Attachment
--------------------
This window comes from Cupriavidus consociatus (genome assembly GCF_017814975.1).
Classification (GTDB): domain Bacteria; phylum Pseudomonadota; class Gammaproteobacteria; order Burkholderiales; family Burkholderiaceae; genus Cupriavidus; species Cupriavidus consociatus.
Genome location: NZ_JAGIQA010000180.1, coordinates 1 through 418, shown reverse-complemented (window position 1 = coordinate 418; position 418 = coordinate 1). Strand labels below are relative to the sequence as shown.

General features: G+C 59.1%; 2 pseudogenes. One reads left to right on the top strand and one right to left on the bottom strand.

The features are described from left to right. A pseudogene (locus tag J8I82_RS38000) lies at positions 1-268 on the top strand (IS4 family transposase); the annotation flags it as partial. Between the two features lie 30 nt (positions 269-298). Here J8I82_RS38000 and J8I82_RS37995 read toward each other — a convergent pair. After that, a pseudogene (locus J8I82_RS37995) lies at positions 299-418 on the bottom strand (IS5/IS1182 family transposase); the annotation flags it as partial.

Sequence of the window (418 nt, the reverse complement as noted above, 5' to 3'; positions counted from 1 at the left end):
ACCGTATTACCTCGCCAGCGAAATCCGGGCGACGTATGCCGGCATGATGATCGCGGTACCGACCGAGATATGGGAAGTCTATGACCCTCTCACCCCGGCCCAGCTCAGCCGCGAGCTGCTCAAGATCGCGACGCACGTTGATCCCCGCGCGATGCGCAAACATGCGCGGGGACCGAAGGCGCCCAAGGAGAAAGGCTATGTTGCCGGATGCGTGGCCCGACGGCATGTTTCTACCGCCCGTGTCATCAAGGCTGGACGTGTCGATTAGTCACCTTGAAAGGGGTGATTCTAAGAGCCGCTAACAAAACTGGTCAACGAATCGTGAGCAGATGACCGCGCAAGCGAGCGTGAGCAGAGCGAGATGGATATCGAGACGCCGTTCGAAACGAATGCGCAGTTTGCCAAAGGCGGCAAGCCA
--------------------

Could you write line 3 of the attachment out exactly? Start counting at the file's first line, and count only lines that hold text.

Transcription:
Genome location: NZ_JAGIQA010000180.1, coordinates 1 through 418, shown reverse-complemented (window position 1 = coordinate 418; position 418 = coordinate 1). Strand labels below are relative to the sequence as shown.